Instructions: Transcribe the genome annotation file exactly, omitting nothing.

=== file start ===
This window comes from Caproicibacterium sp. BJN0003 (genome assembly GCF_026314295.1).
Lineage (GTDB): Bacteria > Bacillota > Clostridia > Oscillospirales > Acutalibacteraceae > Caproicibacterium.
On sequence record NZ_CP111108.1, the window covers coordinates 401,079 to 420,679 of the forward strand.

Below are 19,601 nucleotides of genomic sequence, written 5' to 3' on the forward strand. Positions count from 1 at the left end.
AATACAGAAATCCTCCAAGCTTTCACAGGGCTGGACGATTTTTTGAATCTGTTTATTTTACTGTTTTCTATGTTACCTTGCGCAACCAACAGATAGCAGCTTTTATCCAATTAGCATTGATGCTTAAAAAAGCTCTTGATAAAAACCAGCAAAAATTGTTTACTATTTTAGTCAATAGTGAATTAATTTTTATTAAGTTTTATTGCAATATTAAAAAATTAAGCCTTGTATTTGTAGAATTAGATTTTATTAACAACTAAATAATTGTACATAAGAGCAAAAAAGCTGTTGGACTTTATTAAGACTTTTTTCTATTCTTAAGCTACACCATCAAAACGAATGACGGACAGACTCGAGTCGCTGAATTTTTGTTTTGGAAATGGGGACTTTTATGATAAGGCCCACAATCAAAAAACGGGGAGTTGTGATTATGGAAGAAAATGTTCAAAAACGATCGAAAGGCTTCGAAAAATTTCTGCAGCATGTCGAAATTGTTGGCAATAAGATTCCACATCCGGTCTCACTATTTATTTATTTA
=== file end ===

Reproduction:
This window comes from Caproicibacterium sp. BJN0003 (genome assembly GCF_026314295.1).
Lineage (GTDB): Bacteria > Bacillota > Clostridia > Oscillospirales > Acutalibacteraceae > Caproicibacterium.
On sequence record NZ_CP111108.1, the window covers coordinates 401,079 to 420,679 of the forward strand.

Below are 19,601 nucleotides of genomic sequence, written 5' to 3' on the forward strand. Positions count from 1 at the left end.
AATACAGAAATCCTCCAAGCTTTCACAGGGCTGGACGATTTTTTGAATCTGTTTATTTTACTGTTTTCTATGTTACCTTGCGCAACCAACAGATAGCAGCTTTTATCCAATTAGCATTGATGCTTAAAAAAGCTCTTGATAAAAACCAGCAAAAATTGTTTACTATTTTAGTCAATAGTGAATTAATTTTTATTAAGTTTTATTGCAATATTAAAAAATTAAGCCTTGTATTTGTAGAATTAGATTTTATTAACAACTAAATAATTGTACATAAGAGCAAAAAAGCTGTTGGACTTTATTAAGACTTTTTTCTATTCTTAAGCTACACCATCAAAACGAATGACGGACAGACTCGAGTCGCTGAATTTTTGTTTTGGAAATGGGGACTTTTATGATAAGGCCCACAATCAAAAAACGGGGAGTTGTGATTATGGAAGAAAATGTTCAAAAACGATCGAAAGGCTTCGAAAAATTTCTGCAGCATGTCGAAATTGTTGGCAATAAGATTCCACATCCGGTCTCACTATTTATTTATTTA